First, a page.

The bootstrap file is, by this point, mostly immutable: it’s something we hand off to a customer, who might require a month or more to deploy any new version we gave them—an impossibly long time for an agile startup company. The stage2 file, meanwhile, is small, loads from our own servers, and has a short cache lifetime. This ensures that no end user will have an old version for more than a few minutes. Nearly all the other resources we need are in permanently cacheable JavaScript libraries and CSS files.

When we release a new version of our code, stage2 automatically directs browsers to start downloading from a new location, ensuring that they use only the newest code. This setup allows us to deploy changes quickly without serving up assets more often than necessary. Not only does this keep our bandwidth costs low, but it provides a better user experience: the cached resources load very quickly while the page is loading.

Quorus JS loading flow diagram

If we were starting our codebase today, with the benefit of the YUI Gallery, there are a number of components we might use to make our lives easier. One of them is Eric Ferraiuolo’s Base Component Manager, which assists with wiring up components (typically Widgets) on demand. Another might be Storage Lite, to help us retain application state across page loads.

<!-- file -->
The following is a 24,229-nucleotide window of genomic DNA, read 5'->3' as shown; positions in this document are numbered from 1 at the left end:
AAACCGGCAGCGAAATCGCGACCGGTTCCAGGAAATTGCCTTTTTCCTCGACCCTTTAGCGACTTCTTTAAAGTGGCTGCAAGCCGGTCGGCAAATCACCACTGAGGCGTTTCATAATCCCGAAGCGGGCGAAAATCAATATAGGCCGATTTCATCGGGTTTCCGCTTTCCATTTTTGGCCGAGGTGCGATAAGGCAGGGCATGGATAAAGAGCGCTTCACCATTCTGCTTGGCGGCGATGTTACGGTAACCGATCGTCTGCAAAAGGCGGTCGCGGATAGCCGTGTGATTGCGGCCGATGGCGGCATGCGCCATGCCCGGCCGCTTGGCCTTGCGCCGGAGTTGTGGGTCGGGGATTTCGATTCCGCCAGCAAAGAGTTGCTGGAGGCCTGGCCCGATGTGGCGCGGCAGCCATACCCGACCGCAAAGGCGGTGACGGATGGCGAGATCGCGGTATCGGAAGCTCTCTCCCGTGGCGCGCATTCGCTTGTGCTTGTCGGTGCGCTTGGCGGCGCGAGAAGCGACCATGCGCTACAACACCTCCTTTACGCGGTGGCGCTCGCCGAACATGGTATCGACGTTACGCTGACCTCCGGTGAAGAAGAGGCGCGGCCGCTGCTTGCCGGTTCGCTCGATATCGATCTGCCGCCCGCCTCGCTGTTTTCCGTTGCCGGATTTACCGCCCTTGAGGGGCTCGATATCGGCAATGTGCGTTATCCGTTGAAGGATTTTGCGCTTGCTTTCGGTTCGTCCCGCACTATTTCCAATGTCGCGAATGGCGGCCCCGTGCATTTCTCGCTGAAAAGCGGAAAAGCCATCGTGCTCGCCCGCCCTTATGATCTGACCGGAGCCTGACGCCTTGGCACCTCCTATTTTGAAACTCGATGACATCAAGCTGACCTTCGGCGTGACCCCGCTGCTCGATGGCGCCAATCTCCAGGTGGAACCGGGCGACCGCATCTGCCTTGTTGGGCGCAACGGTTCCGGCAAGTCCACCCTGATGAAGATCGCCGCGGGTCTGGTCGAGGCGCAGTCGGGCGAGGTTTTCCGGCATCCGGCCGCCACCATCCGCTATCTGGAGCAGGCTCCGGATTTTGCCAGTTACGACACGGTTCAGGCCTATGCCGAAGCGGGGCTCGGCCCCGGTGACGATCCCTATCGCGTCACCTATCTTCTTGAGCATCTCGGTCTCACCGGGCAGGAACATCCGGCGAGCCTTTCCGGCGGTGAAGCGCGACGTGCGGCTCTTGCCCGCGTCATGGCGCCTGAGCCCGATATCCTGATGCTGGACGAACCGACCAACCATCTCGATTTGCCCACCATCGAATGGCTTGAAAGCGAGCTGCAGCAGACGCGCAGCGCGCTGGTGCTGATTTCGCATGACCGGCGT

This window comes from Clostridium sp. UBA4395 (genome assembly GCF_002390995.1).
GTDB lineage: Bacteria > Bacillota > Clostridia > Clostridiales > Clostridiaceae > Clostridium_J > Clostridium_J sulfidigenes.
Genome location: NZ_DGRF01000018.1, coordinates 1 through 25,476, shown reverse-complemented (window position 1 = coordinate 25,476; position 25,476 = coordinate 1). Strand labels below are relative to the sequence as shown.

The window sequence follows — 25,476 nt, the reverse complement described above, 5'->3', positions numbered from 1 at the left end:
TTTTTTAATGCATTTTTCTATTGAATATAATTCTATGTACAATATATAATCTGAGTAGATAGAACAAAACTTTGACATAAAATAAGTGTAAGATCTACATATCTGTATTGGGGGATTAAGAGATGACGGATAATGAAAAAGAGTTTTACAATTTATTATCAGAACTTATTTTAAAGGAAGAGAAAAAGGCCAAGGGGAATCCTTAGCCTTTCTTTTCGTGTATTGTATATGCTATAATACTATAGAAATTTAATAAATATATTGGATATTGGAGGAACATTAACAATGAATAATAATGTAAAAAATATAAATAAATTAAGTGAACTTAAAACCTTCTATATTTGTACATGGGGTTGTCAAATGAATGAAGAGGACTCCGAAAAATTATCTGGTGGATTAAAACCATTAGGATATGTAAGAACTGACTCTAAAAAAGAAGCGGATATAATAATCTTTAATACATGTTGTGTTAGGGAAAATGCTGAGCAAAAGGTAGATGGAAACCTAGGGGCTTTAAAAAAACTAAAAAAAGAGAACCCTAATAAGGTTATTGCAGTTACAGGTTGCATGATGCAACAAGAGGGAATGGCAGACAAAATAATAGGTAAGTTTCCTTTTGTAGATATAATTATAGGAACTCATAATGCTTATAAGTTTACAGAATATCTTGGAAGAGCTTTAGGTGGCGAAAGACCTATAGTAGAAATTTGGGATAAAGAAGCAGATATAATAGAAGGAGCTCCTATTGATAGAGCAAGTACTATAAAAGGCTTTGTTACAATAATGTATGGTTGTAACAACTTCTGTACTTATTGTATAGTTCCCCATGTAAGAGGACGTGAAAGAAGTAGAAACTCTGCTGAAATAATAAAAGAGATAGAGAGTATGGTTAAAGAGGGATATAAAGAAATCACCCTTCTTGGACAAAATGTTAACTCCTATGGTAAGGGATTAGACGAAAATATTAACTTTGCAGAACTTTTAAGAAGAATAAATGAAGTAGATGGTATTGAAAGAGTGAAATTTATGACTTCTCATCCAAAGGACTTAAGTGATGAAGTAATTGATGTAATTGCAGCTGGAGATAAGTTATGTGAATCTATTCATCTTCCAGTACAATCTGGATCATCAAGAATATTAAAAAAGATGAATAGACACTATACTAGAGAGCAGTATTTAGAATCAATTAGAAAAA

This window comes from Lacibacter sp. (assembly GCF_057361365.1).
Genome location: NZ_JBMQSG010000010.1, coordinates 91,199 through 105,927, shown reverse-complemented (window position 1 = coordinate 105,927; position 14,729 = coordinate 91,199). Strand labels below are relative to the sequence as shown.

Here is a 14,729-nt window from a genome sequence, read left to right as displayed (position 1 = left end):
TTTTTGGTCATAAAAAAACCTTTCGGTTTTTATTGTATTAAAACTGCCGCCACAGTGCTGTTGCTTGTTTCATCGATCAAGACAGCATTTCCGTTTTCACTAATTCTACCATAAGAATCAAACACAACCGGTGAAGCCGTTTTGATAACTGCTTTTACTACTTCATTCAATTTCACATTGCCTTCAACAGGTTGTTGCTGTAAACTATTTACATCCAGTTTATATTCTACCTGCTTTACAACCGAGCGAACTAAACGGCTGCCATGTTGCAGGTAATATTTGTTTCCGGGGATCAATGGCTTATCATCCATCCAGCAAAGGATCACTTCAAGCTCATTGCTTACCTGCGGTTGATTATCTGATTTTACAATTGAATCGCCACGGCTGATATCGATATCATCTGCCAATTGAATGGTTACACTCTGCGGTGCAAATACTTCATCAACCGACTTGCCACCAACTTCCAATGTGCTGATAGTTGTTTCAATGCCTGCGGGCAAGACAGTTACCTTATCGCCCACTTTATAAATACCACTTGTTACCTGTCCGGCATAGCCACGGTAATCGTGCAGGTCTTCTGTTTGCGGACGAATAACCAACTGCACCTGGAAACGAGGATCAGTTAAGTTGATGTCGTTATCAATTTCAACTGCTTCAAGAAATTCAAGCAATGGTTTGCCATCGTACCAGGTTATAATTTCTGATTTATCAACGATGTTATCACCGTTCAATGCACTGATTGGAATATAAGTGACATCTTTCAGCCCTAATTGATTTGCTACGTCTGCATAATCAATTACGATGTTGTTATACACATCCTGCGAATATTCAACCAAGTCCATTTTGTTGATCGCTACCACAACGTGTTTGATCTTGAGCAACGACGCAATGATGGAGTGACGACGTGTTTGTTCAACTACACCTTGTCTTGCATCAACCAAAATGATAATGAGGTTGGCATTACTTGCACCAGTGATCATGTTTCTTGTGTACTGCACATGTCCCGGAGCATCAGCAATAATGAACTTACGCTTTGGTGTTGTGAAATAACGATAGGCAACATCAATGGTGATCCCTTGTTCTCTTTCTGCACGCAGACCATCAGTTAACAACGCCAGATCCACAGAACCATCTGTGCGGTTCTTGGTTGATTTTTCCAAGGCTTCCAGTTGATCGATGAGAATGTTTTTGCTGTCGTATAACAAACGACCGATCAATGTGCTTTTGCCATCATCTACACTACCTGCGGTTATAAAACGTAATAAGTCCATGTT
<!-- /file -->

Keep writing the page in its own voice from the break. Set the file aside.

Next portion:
Many thanks to the YUI team for their great work, and to the community for their contributions. If you would like to read about our approaches to sandboxing or to coordinating asynchronously loaded components, please let me know in the comments!

Peter AbrahamsenAbout the author: Peter Abrahamsen writes Ruby and JavaScript, manages server infrastructure, and studies user-centered design in Seattle, Washington, USA. He can be found on IRC as Rainhead.

2 Comments

  1. Hi Peter,
    I’m actually pretty curious about your QUORUS.use call. You seem to be swapping it out with a YUI use call that loads up one specific module.
    Im not seeing how this correlates to specific calls to the API. How does your passing of “feature” to the QUORUS.use tie to the module for the YUI use, unless it is one global module (though that doesn’t fit with the graphic you have showing menubar and widget)?

    Also, have you done any testing using the queued settimeout method you’ve shown vs just placing all of the modules in one use statement?
    It seems, in theory like the setTimeout would be better at releasing control to the browser, but a generally higher TTI with the page (since it’s calling a new use every 10-15ms and doing a different set of dependency tree calculations for each module), but I’m just curious if you guys have tested one vs the other?

    Otherwise, thanks for a great article. I love seeing examples like this showing how people are using the loader for their specific app :)

  2. Peter,
    I would like to extend this framework for html element extraction from a web page. It looks like I can accomplish that with this approach.

    If you can drop me a line, that will be great – so we have offline conversations.

    Thanks,
    gS